Counties asked to help farmers form stable cooperative societies
County governments have been asked to assist farmers market their produce to reap maximum benefits.
Speaking during a farmers’ conference in Thogoto, Kiambu County, the Kenya National Farmers Federation (KENAFF) chief executive Mwenda M’Mailutha said county governments need to come to the aid of farmers, who despite their hard work find themselves stranded with perishable products with no market.
He noted that lack of market for farm produce has been identified as a key challenge facing farmers across the country making them incur huge losses, thus, perpetuating a cycle of poverty.
He said the achievement of the food security part of the Big Four Agenda, Agriculture Sector Transformation and Growth Strategy and Kenya Vision 2030 relies heavily on farmers.
“All these strategies depend on how well the agricultural sector performs and this is all about farmers,’’ he said.
He further stated that devolution of agriculture continues to impact positively on the sector. Therefore, county governments need to closely engage with farmers to better the sector.
He advised farmers to form co-operatives and run them themselves for better income.
“This will enable farmers gain more control in marketing their products to increase the price they receive and reduce the costs of obtaining agricultural inputs such as seeds and fertiliser,” he said.
“The co-operatives accomplish these objectives by performing functions such as packing, storing, cooling, shipping, promoting and selling,” he added.
Co-operatives also negotiate for better market terms because of huge volumes and variety offered by their members and buying production inputs such as seeds, fertiliser and containers in large volumes at lower prices.
Other challenges farmers face, according to the meeting, are climate change, emerging pests and diseases, suboptimal supportive policy frameworks, unsustainable land use and management practices (including land fragmentation) and inefficient technical advisory services.
M’Mailutha said the role of KENAFF is to be farmers’ voice in the country.
“We do this by actively engaging county governments to implement strategies that will empower farmers at the grass roots and create a more organised and sustainable farming sector,” he said.
Set up 4K Clubs to help curb malnutrition, schools told
Primary schools have been encouraged to set up agricultural groups, commonly known as 4K Clubs, to help address malnutrition among children.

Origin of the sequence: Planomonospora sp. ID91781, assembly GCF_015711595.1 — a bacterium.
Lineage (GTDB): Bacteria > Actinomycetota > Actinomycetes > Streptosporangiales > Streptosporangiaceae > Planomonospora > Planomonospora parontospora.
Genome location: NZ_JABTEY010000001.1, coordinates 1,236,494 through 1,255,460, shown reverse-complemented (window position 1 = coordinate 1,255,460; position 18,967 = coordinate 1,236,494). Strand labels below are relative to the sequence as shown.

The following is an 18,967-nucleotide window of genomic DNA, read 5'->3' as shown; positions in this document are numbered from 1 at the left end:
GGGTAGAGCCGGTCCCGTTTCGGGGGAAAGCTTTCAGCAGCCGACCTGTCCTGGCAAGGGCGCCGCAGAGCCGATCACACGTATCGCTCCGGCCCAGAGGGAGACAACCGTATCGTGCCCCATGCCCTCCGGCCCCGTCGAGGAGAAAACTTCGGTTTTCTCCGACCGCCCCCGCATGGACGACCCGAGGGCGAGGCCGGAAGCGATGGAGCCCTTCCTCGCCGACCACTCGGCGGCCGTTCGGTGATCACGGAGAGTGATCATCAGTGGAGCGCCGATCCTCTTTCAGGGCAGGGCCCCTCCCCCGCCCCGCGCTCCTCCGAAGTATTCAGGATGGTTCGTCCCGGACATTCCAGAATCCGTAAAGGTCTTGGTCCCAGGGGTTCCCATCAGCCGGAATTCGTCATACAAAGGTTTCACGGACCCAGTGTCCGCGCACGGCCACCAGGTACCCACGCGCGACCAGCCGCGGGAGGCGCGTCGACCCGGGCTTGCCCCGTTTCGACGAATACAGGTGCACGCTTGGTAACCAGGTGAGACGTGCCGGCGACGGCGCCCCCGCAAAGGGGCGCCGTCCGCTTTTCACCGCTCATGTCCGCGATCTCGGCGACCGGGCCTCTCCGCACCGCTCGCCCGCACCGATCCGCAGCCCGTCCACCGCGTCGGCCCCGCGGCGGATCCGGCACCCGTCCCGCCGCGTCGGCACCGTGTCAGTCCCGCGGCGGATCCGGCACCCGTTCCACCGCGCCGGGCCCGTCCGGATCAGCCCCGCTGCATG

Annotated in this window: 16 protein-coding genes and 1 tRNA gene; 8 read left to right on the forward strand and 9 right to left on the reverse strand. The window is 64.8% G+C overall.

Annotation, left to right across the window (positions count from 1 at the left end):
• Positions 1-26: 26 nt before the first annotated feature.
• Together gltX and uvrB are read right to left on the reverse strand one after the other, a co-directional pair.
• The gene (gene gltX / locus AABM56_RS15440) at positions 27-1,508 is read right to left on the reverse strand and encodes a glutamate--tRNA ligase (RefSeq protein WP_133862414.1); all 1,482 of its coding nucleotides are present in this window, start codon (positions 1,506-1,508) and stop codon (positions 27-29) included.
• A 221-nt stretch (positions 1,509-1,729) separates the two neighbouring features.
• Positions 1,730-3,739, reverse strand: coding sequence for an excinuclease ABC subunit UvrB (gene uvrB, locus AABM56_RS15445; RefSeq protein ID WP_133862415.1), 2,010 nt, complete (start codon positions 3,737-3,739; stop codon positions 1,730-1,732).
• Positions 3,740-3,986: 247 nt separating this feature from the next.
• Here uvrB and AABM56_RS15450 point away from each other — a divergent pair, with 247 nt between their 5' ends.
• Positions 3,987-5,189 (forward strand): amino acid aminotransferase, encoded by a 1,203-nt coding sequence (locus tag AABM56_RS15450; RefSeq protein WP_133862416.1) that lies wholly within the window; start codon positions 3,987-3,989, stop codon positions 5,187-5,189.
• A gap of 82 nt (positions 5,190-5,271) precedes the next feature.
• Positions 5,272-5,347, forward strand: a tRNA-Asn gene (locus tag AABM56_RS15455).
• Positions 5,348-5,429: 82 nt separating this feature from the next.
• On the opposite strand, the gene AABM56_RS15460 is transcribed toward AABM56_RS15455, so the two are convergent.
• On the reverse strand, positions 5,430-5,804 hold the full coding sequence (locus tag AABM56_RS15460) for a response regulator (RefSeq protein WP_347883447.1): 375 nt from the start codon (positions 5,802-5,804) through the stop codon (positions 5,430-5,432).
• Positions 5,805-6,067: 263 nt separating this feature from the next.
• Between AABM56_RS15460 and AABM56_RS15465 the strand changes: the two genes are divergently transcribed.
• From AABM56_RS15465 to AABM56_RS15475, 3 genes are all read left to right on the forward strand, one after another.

Speaking during the launch of an agricultural club at Nchaure Primary School in Meru this week, Nestlé Kenya head of corporate affairs James Ojiambo said the clubs help raise food and nutrition awareness among children.
Nestlé Kenya, through its Nestlé Healthier Kids programme, is supporting schools to set up the clubs and the gardens in Nyeri, Meru and Murang’a counties.
The programme seeks to provide pupils with learning materials on nutrition as well as supporting schools to set up kitchen gardens. The organisation will spend Sh10 million in the three counties.
Ojiambo said the school kitchen gardens would cover 50 out of 700 schools currently benefiting from Nestlé Healthier Kids learning materials.
“Nestlé Kenya is facilitating the formation of 4K clubs and supplying them with seedlings, organic fertiliser and giving the learners technical support to take care of the gardens. We have partnered with the county governments to provide support to the schools,” he said.
Ojiambo said the revival of the 4K Clubs will instil hands-on skills among lower primary school learners in line with the competency based curriculum.
Under the programme, the clubs sell the produce to their schools and use the income to expand their garden at the institutions as well as their homes.
Poor policies on urban farming exposing consumers to health risks, researchers caution
Lack of clear policies in the management of urban agriculture is exposing town dwellers to more health risks, researchers have warned.
Dr Diana Lee-Smith, an associate at Mazingira Institute, noted that other than Nairobi city, major towns like Mombasa, Kisumu, Nakuru, Eldoret and Kakamega lack clear policies to govern urban farming.
“So far only Nairobi city has policies to mitigate the health risks that could come with urban farming. They have about 250 staff who are directly involved in the task,” said Dr Lee-Smith in Kisumu this week.
About 40 per cent households in urban areas grow their own food in kitchen gardens.
However, there are health risks when a greater number of farmers use untreated sewer water to produce their crops.
“We really have a problem with enforcement of existing laws. There are two types of health risks that come with urban farming. First there is bacteriological risks and, second, use of toxic chemicals which cause chronic illness,” said Dr Lee-Smith. Some of the chemicals comprise of heavy metals which usually lodge in the body therefore causing chronic diseases such as cancer, she said.